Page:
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More Black Men Than Black Women Say They Are Looking for a Long Term Relationship Harvard Survey

More Black Men Than Black Women Say They Are Looking for a Long Term Relationship Harvard Survey

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Published by: diligentpurpose on Feb 06, 2014
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NPR/Robert Wood Johnson Foundation/Harvard School of Public Health  ______________________________________________________________
African Americans’ Lives Today
 Summary June 2013
African Americans
 Lives Today
 A new national survey of the life experiences of African Americans draws a mixed picture of their  personal lives and their communities. While significant problems and concerns are reported on both a  personal and a community level, African Americans also express high levels of satisfaction with their lives in general and the areas where they live.
1. Issues in Personal Lives
 Many African Americans face significant problems with their financial security, their health care, and discrimination.
Many have concerns about the future.
 Many African Americans report significant concerns about future uncertainties. Nearly half (44%) of employed African Americans say they are very or somewhat concerned they or someone in their household might be out of work and looking for a job in the next twelve months. A similar proportion of unemployed African Americans living in a household with someone else are concerned that a household member will lose their job (41%). In addition, almost half (45%) are not confident that they would have sufficient money or health insurance to pay for a major illness. This is similar to the proportion of African Americas who reported in 2005 they were not confident they would have sufficient money for such an illness (48%).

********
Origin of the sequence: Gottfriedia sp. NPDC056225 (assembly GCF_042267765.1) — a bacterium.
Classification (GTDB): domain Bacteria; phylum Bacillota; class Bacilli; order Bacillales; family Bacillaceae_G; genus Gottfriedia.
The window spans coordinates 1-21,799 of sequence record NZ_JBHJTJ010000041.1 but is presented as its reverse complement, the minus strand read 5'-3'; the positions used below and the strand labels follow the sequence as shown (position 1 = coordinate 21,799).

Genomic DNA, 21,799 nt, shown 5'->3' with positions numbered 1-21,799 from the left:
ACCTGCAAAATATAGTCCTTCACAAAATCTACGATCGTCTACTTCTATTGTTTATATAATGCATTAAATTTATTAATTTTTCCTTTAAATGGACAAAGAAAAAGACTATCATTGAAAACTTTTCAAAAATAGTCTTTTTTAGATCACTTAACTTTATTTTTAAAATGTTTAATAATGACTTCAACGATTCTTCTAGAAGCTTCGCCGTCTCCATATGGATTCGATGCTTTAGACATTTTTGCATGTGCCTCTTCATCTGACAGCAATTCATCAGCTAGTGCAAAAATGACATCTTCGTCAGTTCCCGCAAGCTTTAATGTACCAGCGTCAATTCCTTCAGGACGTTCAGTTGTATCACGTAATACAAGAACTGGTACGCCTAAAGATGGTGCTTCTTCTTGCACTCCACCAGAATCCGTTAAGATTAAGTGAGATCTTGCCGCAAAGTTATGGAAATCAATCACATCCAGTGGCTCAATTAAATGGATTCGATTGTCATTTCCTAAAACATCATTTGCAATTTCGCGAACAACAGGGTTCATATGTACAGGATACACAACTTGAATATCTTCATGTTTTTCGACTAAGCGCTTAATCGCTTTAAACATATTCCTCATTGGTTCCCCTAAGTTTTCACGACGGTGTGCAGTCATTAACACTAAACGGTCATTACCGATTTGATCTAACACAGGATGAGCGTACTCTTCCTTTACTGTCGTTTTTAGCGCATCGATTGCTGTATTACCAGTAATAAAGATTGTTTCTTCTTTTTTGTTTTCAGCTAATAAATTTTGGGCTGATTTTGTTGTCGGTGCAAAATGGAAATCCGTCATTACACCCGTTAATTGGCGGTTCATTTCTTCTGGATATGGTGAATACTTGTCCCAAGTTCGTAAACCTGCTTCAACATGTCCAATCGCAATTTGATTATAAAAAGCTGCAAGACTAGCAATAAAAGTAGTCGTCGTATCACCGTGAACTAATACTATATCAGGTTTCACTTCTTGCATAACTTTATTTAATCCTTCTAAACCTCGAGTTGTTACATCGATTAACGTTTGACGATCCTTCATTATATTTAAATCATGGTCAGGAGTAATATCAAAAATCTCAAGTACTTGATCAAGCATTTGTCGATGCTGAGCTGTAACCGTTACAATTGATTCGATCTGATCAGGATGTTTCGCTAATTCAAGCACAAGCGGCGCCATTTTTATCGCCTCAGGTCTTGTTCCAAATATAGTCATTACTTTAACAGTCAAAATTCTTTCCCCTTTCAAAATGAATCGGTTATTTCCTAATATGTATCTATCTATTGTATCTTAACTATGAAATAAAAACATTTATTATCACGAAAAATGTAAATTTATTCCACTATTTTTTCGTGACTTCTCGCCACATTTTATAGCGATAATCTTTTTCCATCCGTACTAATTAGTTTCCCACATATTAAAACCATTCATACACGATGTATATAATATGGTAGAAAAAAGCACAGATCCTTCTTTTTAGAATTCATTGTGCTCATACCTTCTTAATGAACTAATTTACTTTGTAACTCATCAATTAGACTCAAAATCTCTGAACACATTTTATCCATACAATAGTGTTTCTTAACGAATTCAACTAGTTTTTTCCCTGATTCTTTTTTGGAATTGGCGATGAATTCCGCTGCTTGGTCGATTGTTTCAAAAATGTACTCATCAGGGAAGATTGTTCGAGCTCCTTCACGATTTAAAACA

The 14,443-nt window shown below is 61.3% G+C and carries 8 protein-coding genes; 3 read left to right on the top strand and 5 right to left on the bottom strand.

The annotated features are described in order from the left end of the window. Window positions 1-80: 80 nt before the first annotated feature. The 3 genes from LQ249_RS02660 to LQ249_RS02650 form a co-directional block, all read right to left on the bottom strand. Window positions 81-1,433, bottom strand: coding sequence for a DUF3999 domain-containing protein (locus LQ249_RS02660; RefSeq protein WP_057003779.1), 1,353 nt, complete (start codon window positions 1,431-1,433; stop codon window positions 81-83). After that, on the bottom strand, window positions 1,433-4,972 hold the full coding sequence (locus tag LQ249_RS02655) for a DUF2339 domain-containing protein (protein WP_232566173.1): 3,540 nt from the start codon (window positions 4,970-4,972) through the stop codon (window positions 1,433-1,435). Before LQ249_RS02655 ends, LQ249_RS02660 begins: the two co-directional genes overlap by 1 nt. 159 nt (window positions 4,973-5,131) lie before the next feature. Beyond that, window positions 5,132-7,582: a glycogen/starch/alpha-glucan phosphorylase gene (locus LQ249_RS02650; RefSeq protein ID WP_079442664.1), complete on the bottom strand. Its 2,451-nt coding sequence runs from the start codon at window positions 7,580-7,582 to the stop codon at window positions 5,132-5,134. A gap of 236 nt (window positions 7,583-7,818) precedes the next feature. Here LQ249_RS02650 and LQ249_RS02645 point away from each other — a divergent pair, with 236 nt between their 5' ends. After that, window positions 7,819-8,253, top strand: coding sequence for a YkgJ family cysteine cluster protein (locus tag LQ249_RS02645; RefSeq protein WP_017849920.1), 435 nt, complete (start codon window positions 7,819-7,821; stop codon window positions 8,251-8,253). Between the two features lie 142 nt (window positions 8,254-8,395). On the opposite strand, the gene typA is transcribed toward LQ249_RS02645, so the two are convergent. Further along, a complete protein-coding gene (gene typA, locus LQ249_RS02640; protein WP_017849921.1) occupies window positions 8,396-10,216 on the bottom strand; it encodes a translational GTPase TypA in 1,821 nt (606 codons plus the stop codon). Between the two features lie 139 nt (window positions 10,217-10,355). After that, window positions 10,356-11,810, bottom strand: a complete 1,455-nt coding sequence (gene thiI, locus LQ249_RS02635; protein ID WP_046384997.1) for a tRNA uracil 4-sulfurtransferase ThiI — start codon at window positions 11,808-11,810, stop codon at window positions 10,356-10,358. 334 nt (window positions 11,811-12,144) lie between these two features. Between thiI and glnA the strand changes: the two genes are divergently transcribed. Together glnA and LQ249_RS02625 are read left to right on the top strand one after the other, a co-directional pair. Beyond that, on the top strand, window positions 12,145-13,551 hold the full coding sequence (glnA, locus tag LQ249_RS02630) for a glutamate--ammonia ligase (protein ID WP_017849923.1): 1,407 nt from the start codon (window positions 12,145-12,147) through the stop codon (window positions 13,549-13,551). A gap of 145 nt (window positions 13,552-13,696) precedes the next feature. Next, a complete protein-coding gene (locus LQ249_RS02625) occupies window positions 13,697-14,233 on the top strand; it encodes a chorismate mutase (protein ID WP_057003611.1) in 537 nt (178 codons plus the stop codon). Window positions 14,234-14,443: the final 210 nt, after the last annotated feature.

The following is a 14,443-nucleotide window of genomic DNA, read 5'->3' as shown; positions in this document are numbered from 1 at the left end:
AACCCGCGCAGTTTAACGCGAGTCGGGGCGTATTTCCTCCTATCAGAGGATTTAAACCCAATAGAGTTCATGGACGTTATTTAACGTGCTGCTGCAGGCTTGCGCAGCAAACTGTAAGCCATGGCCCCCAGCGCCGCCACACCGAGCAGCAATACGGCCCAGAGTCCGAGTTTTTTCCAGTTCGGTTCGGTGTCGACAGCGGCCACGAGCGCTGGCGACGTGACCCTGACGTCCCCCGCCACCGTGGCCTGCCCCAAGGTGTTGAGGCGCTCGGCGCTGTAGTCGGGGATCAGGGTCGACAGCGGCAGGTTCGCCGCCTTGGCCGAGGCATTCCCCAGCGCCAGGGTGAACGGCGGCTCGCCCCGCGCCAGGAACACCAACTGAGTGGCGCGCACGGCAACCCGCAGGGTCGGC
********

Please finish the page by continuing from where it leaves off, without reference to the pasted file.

Some encounter significant problems paying for or accessing health care
. Three in ten African Americans (30%) report that in the past twelve months, they or a family member has had a serious  problem having enough money to pay doctor and hospital bills. About one in four (24%) say they had a serious problem with paying for prescription medicines. About one in six (16%) report a serious problem getting health care that was needed, and one in ten (10%) report a serious problem getting mental health care. In a 2000 poll, similar numbers of African Americans reported that they or a family member had  problems paying doctor and hospital bills (27%), paying for prescription medicines (21%) and getting needed health care (18%).
 In addition, about one in eight (13%) report there was a time in the past 12 months when they or a family member living in their household needed medical care, but did not get it. Of these, three-quarters (76%) say they did not get needed care for financial reasons. The number not getting medical care is lower than the one in five African Americans (20%) who reported in 2006 that they or a household family member were unable to get needed care.
 The 2013 poll also finds more than eight in ten (81%) are satisfied with the health care services they or their family have used in the past few years, including nearly half (47%) who are very satisfied. This represents an increase in satisfaction since 2002, when seven in ten (70%) of African Americans said they were satisfied.
 About two-thirds (67%) in the current poll report that the last time they or a family member got sick, they got care from one of the best doctors in their area. In summary, despite significant changes in the health care system over the past decade, on most measures of health care system access and affordability there has been little change in recent years. However, on two measures
 getting medical care in the last 12 months and satisfaction with health care services
 there have been some improvements.
High blood pressure/stroke and diabetes are the top health concerns for African American families.
When asked to say their own words what is the biggest health problem for their family, one in five